The Land Development Agency legislation will be brought to the Government very shortly. The Minister has worked very hard to develop the shared equity scheme, and fair play to him. The draft heads of the Bill for that scheme are ready as well. The Deputy also mentioned HAP, which has been with us for nearly a decade now. The bottom line is that this budget had to provide for additionality in terms of the HAP scheme in order to provide housing for people. The Deputy voted against that and has consistently done so. If her vote had succeeded, it would only have exacerbated the plight of the housing crisis for many people out there who need assistance and who need help. The Government has provided up to €3.3 billion in this budget to enable us to deal with all aspects of the housing problem. In particular, in regard to homelessness, there has been a reduction in homelessness figures, down to 8,600 compared with more than 10,400 last year.
That number will fall further by the end of the year. Critically, there have been 6,000 exits from homelessness this year. That is considerable movement out of homelessness.
Finally, I refer to the Planning and Development Bill 2020. Perhaps the Deputy can confirm she will vote for it this evening. This will extend provisions to protect tenants from homelessness until next April. That is important legislation. The Minister has been active across the board. He has worked with all the NGOs and approved housing bodies on the homelessness question. I have said to the homelessness and housing sectors, particularly the approved housing bodies and local authorities, that we will deliver. We want them to improve their capacity. The real challenge facing our housing efforts next year will be the capacity to build houses.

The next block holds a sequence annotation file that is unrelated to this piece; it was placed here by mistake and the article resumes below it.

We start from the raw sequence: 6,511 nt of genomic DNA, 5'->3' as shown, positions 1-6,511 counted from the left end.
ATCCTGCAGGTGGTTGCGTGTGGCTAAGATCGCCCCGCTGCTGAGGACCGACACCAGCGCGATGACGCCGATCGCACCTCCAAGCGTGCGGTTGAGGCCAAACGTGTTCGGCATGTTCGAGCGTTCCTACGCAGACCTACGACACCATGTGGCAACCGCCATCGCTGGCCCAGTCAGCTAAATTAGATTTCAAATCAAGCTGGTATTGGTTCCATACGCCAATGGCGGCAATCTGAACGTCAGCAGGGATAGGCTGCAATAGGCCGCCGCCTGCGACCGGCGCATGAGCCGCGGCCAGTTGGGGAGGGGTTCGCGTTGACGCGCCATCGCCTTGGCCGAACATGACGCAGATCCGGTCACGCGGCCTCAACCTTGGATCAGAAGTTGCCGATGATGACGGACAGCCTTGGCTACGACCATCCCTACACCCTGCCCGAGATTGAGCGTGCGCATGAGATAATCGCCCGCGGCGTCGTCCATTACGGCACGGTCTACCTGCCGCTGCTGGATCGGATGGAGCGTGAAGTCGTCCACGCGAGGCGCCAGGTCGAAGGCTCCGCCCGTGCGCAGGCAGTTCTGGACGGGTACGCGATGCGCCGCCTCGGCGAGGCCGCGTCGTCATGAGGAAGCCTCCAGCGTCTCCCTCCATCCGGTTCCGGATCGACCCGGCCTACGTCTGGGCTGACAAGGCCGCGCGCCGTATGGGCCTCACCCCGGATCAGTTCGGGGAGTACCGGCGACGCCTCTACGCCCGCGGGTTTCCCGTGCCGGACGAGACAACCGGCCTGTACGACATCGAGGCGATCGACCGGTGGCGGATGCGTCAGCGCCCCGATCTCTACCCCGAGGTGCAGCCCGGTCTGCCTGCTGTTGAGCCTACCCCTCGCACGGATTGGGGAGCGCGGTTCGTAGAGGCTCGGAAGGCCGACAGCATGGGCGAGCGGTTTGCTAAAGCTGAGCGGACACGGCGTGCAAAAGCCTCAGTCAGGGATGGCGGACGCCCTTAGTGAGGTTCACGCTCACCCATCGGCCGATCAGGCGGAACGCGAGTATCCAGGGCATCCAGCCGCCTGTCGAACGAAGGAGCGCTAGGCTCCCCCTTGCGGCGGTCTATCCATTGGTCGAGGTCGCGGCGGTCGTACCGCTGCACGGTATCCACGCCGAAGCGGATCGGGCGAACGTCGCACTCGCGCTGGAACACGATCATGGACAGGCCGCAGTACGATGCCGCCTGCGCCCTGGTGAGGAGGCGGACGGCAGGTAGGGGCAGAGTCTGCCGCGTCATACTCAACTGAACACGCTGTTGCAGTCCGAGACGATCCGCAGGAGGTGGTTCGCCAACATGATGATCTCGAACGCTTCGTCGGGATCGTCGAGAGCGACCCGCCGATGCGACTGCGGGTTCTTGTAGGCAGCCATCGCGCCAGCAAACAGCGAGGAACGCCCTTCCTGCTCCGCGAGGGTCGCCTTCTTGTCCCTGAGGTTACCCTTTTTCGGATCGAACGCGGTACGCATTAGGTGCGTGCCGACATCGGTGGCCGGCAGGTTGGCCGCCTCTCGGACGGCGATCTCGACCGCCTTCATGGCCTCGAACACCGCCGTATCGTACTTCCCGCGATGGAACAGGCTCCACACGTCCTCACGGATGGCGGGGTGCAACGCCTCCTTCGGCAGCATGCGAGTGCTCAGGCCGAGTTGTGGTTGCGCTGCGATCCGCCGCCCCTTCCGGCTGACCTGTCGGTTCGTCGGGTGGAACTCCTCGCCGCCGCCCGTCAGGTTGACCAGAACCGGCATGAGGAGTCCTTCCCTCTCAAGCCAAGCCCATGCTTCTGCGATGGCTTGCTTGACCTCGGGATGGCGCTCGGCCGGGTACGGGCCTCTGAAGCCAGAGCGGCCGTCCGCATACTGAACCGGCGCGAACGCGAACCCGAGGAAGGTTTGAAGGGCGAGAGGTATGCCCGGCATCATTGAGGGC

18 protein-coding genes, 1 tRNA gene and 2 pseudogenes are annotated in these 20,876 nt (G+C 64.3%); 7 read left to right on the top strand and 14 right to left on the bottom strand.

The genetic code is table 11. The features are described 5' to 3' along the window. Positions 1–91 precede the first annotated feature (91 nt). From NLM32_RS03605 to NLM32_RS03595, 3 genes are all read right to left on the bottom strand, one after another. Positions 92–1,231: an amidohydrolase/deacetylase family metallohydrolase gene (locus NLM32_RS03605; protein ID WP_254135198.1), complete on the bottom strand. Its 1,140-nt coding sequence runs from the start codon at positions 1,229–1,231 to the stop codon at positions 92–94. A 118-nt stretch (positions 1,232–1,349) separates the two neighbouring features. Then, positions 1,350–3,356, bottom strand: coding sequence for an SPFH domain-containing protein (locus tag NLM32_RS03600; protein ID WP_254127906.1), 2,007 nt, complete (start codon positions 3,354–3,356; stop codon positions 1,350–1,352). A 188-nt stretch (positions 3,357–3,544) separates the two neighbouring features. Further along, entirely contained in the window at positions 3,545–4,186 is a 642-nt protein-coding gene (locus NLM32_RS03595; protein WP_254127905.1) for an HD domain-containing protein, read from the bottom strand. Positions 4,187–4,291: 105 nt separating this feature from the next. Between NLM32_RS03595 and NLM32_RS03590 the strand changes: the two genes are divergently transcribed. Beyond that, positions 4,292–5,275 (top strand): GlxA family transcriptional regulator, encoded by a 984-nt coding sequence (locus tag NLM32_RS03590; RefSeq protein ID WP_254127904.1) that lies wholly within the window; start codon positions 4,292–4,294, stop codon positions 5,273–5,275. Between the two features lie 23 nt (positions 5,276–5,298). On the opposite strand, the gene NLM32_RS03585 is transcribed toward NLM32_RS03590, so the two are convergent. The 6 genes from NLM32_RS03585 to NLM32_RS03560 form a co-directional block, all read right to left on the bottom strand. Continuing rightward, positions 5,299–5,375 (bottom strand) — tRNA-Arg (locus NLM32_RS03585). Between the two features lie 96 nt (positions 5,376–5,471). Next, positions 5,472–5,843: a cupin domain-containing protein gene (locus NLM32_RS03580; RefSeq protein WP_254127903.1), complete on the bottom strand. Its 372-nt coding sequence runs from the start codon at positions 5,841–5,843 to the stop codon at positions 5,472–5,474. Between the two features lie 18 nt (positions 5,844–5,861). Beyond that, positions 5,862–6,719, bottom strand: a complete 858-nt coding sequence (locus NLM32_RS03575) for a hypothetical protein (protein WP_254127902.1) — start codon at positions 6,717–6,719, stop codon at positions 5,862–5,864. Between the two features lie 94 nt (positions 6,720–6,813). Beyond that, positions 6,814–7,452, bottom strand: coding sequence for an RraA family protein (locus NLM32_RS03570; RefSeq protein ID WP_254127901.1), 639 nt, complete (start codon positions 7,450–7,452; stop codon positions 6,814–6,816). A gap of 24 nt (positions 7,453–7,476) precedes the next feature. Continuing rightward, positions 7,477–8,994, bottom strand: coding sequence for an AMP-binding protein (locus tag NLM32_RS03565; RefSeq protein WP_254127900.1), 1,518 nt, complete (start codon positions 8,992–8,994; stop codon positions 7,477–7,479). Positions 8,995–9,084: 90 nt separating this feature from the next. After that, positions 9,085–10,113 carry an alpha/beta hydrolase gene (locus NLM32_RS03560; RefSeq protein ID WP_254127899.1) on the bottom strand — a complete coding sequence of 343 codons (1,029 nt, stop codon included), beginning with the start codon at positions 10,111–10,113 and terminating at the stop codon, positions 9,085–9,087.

The Taoiseach is indulging in the tried and tested strategy of his predecessors. Not only is he trying to explain away the housing crisis, he is trying to live in an extraordinary world of make-believe where there is no crisis. However, the crisis is real. I have rehearsed previously with the Taoiseach the fact that average rents in Dublin are now above €2,000. The average rent nationwide is now above €1,400. I have said to the Taoiseach very directly that his idea of an affordable price for a modest family home does, €380,000, does not tally with reality. I have challenged him before and I challenge him again. We will continue to challenge the Taoiseach until we see real delivery on housing at pace. That means building houses to scale, building affordable homes and building public housing on public land. That is what is required.
We also need a moratorium on evictions into homelessness and real and substantive rent control. Those are the measures the Taoiseach and his friends in Fianna Fáil and Fine Gael will not take. They have not come off the path of allowing housing policy to be led by developers, landlords and vested interests. It is for the haves. The Government is now facing into 2021 with no coherent plan.